“Copies of all invoices and payment records associated with case number 21cv00561, Mendocino County Sheriff Matthew Kendall v. Mendocino County Board of Supervisors. Also, from which budget line item were payments paid out of?”

Our first response from Deputy Counsel Charlotte Scott said that they needed an additional ten days and would respond by March 10. 

On March 10 Ms. Scott responded again:

“I am writing in response to your Public Records Act request seeking ‘invoices and payment records associated with case number 21cv00561, Mendocino County Sheriff Matthew Kendall v. Mendocino County Board of Supervisors.’ The County will produce invoices and payment records for the defense of the litigation, except for the portions of the invoices which may be privileged attorney-client communication or attorney-work product because they provide insight into litigation strategy or legal consultation. (Los Angeles County Bd. of Supervisors v. Superior Court (2016) 2 Cal.5th 282, 297-300; County of Los Angeles Bd. of Supervisors v. Superior Court (2017) 12 Cal.App.5th 1264, 1273-1274; Government Code section 7927.705). Records which were received or communicated solely for the purpose of settlement negotiations, will not be produced as they are privileged and exempt pursuant to Evidence Code section 1119, and Government Code section 7927.705. With respect to your inquiry “from which budget line item were payments made out of?”, while the Public Records Act does not create a duty to answer questions or create a public record, we are investigating whether there is a public record that could be produced which provides that information. The County anticipates producing all non-exempt public records responsive to this request within the next two weeks (on or before Friday, March 24, 2023).”

Readers will recall that case number 21cv00561 began when the CEO and the Board threatened to personally charge Sheriff Kendall for ordinary budget overruns and tried to absorb his law enforcement computer system, the one that has strict restrictions on who can access it, into the County’s overall computer system. Kendall then hired local attorney Duncan James saying that 1) the Sheriff needed the County to pay for Mr. James since County Counsel was already representing the Board, for $50k, to argue these foolish and irresponsible proposals; and 2) to stop them because they were dumb, not to mention illegal. The case has dragged on for going on two years now. (It started in June of 2021 when then-CEO Carmel Angelo blurted out in open session, “Say the Sheriff comes in $1.6 million over budget. Am I going to send him a bill for $1.6 million? And when he says he won’t pay it, and he goes public, is the Board going to say he’s going to have to put up $1.6 million?” That was followed by Supervisor Ted Williams saying “Let’s do it.” Supervisor Dan Gjerde added, “If it’s county code, I don’t know why it’s not being followed already.” County Counsel Christian Curtis piled on: “This is not just county policy; it is state law.”)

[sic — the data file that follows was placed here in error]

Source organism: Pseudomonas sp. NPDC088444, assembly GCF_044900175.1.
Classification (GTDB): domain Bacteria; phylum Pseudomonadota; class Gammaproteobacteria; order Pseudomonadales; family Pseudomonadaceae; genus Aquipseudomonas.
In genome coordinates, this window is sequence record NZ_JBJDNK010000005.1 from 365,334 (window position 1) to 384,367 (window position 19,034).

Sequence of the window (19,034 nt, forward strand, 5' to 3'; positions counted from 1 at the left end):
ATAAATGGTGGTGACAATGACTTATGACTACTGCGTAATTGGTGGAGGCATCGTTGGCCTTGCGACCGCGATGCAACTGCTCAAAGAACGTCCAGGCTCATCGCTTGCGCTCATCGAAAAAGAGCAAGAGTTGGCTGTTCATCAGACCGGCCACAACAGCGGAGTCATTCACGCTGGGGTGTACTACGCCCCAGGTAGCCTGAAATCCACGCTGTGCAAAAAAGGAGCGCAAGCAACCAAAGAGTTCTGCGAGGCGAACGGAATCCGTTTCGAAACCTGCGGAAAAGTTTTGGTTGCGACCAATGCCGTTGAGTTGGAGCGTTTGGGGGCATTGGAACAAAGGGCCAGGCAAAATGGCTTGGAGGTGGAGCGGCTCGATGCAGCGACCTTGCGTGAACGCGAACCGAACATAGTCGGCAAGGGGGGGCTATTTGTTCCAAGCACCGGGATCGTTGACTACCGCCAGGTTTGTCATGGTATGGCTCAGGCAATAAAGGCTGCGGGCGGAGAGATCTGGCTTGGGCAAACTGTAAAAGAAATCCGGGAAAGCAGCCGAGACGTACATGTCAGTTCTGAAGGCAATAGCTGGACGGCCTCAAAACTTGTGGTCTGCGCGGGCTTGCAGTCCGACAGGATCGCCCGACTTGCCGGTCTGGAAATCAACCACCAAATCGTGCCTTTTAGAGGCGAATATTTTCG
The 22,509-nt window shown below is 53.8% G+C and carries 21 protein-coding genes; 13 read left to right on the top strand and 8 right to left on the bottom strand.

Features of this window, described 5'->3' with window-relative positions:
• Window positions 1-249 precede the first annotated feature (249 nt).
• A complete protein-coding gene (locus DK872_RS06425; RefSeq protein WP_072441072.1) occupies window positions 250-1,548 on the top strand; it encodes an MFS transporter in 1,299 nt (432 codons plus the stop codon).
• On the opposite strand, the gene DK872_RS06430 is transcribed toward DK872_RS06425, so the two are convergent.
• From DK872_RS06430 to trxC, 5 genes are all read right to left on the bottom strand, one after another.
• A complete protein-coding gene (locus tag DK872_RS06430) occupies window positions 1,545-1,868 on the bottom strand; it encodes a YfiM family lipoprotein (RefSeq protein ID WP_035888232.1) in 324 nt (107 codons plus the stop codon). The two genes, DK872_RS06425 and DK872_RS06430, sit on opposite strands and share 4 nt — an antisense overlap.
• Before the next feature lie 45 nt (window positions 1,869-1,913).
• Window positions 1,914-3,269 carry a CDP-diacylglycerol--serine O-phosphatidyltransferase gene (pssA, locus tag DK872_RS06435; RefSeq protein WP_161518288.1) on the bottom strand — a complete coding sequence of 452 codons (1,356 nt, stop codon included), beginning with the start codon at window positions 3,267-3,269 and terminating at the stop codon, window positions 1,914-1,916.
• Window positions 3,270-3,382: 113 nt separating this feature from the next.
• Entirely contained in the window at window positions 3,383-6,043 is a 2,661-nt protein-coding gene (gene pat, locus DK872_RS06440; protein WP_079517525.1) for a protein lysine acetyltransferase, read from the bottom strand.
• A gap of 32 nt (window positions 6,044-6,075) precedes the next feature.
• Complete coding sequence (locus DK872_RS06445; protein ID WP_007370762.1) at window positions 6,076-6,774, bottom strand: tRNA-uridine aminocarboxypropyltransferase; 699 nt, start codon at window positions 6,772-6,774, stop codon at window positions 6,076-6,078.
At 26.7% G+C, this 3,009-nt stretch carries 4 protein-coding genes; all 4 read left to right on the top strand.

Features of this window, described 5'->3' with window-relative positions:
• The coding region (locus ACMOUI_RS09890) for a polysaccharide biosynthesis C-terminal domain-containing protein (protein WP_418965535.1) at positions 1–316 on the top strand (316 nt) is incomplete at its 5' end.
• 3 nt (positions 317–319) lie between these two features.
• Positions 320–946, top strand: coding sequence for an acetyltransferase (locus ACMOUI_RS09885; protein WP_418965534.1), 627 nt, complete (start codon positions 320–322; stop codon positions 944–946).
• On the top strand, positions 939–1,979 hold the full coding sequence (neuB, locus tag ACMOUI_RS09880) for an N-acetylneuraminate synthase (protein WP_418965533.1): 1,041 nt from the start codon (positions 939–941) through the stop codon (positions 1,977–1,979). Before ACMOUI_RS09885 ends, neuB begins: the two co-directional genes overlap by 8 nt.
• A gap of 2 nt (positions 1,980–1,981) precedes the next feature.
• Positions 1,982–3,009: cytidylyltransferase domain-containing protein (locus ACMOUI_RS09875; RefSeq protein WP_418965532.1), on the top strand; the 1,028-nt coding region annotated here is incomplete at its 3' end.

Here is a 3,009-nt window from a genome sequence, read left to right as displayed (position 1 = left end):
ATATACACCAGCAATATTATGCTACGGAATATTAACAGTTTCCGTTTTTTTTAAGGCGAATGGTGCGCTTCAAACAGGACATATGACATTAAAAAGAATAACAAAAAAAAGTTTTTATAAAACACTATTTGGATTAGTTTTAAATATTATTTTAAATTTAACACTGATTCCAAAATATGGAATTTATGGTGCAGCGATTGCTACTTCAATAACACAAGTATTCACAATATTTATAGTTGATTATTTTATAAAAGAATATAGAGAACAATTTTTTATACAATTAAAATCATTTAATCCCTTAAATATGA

In the ensuing months, lots of court hearings were held in front of Judge Moorman and lots of legal filings were made. Moorman eventually ruled that Kendall could have his own attorney, but she didn’t insist that Duncan James be named Kendall’s attorney. So that ruling was appealed. Duncan James and his private staff attorney spent lots of time on the case, at prevailing attorney rates. The County arranged for an outside attorney for Kendall, but Kendall said he’d only use Duncan James, not a County-selected outside attorney. An on-line appellate website says the case has settled, but gives no particulars. All we want to know is how much this wasteful and unnecessary farce has cost County taxpayers (not counting the hundreds of hours spent by County Counsel and staff). Instead we get a legalistic run-around and double delay which makes us suspect that it’s worse than we even thought. Meanwhile, isn’t the County claiming to be kinda broke? 

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For Your Too Little, Too Late Files…

Supervisor Maureen Mulheren has sponsored an agenda item for Board consideration next Tuesday which would “Provide for Cannabis Cultivation and Nursery Operations, a Reduction in the Cannabis Business Tax for Tax Years 2023 and 2024 and to Establish a Penalty and Interest Amnesty Program and a Prior Year Tax Payment Plan.” 

Yet in that same Tuesday agenda packet we found a Cannabis Revenue chart which showed that (legal) pot tax revenues going back to 2017 when the permit program began. In the next four years revenues increased to almost $6.2 million, but are now way down to an estimated $1.5 million, a decline which should be a surprise to no one, except official Mendocino County.

Further down in the separate budget materials we found: 

“The Cannabis Management budget unit anticipates being over budget by $662,000, due to shortfalls on Cannabis fee revenues.”

Doing the math on this dismal and confusing subject is beyond us, even though we’re usually pretty good at following MendoMath. Supervisor Mulheren doesn’t provide any math either. Apparently the thinking is that if the County reduces pot taxes for next fiscal year (by some unspecified amount) and stretches out the payment schedules, and waives the penalties and interest for past due non-payments — some provisional permit holders who are delinquent on their taxes say they didn’t even grow any pot last year — somehow there will be additional pot tax revenue in the long run, despite the Cannabis Department’s very conspicuous high deficit sucking sound, ongoing expenses for staff and expensive outside planning consultants, and the dwindling number of permit applications, while at the same time the increasing time and expense of processing those dwindling permit applications…

Tuesday’s discussion of how this is all supposed to work should be interesting, but probably not clarifying.